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By Michael H. Crawford, MD, Editor
SYNOPSIS: An international database of patients with significant degenerative mitral valve regurgitation (MR) was used to derive and test a score using clinical and echocardiographic data to estimate mortality with medical and surgical therapy. From seven weighted characteristics, investigators developed a 0-12 score that predicted medical and surgical long-term mortality with high discriminatory ability (C-statistic, 0.78 and 0.81, respectively). Investigators found the score added incremental information to surgical scores and believe that it will be useful for therapeutic decision-making.
SOURCES: Grigioni F, Clavel MA, Vanoverschelde JL, et al. The MIDA mortality risk score: Development and external validation of a prognostic model for early and late death in degenerative mitral regurgitation. Eur Heart J 2018;39:1281-1291.
Vahanian A, Iung B. Predicting the outcome of degenerative mitral regurgitation: A step forward but still a long way to go! Eur Heart J 2018;39:1292-1294.
Mitral valve regurgitation (MR) is the most frequent valve disease. Degeneration often with prolapse is the most common cause of MR. Although surgical risk scores exist, there is no non-surgical, long-term mortality score to help guide clinicians. Accordingly, investigators sought to develop and validate such a score from a large international degenerative MR database (MIDA). Prognostic markers from clinical data and echocardiography were selected from current guidelines and assessed in the derivation cohort (2,472 patients with a flail leaflet), which established the weight of each marker. The resulting MIDA score was tested for predictive ability for one year mortality, regardless if the patient underwent subsequent surgery. The MIDA score was validated in the MIDA-BNP registry (1,194 patients with flail or prolapsed leaflets) over a 10-year follow-up. Since the results of the two cohorts were analogous in the prognostic ability of the MIDA score, they were combined (n = 3666) for a more robust analysis. The weighted markers were age > 65 years (3 points), symptoms (3 points), right ventricular systolic pressure > 50 mmHg (2 points), atrial fibrillation (1 point), left atrial diameter > 5.5 cm (1 point), left ventricular (LV) end-systolic diameter > 4.0 cm (1 point), and LV ejection fraction (EF) < 60% (1 point), for a total possible score of 0-12. After a mean eight-year follow-up, 1,151 of the 3,666 patients died. Overall survival was 84% at five years and 69% at 10 years. During a mean medical follow-up of two years, 521 patients died. Eventually, surgery was performed in 2,659 patients (90% repair); 630 died during follow-up. The MIDA score accurately predicted mortality in both medical and surgical patients (see Table) and added incremental value to surgical scores such as the EuroScore II. The authors concluded that the MIDA score may represent an innovative tool to help manage degenerative MR patients, whether they are under medical or surgical care.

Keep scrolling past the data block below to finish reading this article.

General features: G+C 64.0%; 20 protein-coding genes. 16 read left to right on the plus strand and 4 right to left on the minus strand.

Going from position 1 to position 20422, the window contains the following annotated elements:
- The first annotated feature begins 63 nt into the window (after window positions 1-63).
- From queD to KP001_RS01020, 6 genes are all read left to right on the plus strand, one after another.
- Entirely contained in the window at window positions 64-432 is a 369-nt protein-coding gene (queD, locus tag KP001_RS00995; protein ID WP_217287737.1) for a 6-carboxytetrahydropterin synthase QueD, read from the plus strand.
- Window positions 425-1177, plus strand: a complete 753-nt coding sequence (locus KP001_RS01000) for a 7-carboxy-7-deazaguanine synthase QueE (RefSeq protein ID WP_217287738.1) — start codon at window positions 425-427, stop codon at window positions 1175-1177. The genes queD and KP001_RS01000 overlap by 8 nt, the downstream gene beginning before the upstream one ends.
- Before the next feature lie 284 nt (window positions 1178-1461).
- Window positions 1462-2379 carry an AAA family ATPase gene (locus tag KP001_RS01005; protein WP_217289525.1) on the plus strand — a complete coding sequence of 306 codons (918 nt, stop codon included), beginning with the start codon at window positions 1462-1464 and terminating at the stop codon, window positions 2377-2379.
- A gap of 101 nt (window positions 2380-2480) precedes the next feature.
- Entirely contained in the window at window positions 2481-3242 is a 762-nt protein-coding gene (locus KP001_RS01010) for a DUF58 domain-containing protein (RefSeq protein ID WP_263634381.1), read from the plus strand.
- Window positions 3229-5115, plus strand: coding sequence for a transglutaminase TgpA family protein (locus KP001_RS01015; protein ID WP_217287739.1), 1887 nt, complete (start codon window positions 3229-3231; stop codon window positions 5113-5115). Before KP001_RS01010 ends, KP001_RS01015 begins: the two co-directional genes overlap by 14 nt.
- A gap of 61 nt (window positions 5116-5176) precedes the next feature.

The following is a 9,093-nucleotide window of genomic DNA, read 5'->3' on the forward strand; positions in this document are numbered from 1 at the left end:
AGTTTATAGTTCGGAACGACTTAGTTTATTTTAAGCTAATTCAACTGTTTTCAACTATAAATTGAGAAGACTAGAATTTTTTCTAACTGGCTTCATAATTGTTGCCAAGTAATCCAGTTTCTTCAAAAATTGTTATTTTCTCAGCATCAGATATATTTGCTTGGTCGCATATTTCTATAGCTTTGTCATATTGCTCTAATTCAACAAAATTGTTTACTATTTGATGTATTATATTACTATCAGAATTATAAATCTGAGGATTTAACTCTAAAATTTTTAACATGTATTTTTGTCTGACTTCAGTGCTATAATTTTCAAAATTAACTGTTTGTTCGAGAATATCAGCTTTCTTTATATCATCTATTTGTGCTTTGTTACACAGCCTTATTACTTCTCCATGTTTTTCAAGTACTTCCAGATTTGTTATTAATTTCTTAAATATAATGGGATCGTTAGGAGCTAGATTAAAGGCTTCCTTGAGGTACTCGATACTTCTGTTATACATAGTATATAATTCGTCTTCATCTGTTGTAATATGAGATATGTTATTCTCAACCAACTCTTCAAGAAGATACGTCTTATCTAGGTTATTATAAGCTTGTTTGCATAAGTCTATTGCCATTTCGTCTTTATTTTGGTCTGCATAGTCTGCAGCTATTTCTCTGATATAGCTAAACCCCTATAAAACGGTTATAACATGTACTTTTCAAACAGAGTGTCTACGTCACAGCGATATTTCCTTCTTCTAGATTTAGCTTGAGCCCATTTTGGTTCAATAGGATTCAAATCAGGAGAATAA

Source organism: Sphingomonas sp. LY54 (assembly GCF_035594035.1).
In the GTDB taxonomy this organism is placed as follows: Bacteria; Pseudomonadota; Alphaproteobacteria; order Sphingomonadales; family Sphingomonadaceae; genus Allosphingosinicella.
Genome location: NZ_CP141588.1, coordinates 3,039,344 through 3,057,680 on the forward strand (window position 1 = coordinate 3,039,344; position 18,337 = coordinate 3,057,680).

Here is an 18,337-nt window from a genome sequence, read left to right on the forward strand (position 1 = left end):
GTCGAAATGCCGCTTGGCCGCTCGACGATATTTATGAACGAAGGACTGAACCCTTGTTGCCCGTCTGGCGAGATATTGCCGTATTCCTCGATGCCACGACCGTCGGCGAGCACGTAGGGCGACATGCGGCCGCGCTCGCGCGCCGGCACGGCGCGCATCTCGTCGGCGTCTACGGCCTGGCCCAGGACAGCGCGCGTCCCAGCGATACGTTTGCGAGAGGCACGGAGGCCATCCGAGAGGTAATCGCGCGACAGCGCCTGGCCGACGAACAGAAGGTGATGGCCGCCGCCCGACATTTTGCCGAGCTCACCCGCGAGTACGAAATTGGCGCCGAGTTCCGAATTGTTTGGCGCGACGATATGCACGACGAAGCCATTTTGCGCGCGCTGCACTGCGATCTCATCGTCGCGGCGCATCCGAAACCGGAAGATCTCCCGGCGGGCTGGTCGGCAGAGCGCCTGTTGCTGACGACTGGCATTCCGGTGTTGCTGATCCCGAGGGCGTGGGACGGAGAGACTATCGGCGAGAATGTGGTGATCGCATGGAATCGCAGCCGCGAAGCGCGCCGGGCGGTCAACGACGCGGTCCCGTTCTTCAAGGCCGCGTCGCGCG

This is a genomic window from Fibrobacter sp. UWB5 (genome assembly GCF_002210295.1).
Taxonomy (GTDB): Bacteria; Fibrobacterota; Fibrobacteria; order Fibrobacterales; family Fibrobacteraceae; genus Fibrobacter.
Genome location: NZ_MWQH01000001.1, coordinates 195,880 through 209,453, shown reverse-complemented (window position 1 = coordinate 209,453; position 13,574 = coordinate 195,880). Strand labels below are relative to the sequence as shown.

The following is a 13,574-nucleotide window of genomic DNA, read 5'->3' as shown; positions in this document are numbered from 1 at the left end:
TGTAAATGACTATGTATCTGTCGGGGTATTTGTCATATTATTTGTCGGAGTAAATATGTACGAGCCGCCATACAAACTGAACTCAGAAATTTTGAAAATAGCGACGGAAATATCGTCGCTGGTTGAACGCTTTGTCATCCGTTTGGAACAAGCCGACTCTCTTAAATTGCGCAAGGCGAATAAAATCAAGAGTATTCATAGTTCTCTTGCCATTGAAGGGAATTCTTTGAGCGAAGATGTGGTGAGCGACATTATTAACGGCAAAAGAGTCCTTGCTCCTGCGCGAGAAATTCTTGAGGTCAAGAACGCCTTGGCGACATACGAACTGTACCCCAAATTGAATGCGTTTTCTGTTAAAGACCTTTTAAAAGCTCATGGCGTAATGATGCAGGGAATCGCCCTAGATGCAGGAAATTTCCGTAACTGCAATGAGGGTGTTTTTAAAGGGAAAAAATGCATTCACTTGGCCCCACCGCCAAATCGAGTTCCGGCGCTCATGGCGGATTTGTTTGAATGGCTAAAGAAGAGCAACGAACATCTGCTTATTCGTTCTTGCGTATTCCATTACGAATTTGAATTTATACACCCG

As soon as a patient with significant degenerative MR becomes symptomatic or develops one other criteria for mitral valve surgery, a surgical risk score is deployed, and decisions about surgery are made. This biases surgical therapy toward lower-risk patients, which many studies have demonstrated. Part of the problem is the lack of a good estimator of mortality on medical therapy; hence, the impetus for the development of the MIDA score, the use of which may help prevent leaving high-risk patients on medical therapy. This is especially important today because we have minimally invasive surgery and percutaneous approaches to mitral valve repair. The MIDA score robustly predicted early and late mortality in medical and surgical patients with good discrimination (C-statistic, 0.78 and 0.81, respectively). Thus, the authors thought it could be a useful tool for decision-making in patients with significant MR.
The strengths of this study were that it is the largest study of degenerative MR to date, with more than 3,000 patients; it included clinical and echo parameters and is of incremental value over surgical scores. However, there were some weaknesses. There was a selection bias toward severe MR patients, but with low surgical risk (mean EuroScore, 1.2). The precise grading of MR was not specified, but was a combination of measures. Patients undergoing percutaneous repair were underrepresented, and comorbidities were not considered. Consequently, Vahanian and Iung concluded in an accompanying editorial that one could not use this score alone to make decisions; rather, one must consider all available data and make a reasoned clinical judgment. They emphasized that directing the Heart Team to evaluate the patient, as recommended by the European Society of Cardiology Guidelines (2017), is the best approach. However, I don’t think committees should make clinical decisions, but rather help inform the patients and their doctors’ decisions. In this context, the MIDA score will be a useful adjunct to decision-making in degenerative MR patients.
Financial Disclosure: Clinical Cardiology Alert’s Physician Editor Michael H. Crawford, MD, Peer Reviewer Susan Zhao, MD, Nurse Planner Aurelia Macabasco-O’Connell, PhD, ACNP-BC, RN, PHN, FAHA, Editor Jonathan Springston, Editor Jesse Saffron, and Editorial Group Manager Terrey L. Hatcher report no financial relationships relevant to this field of study.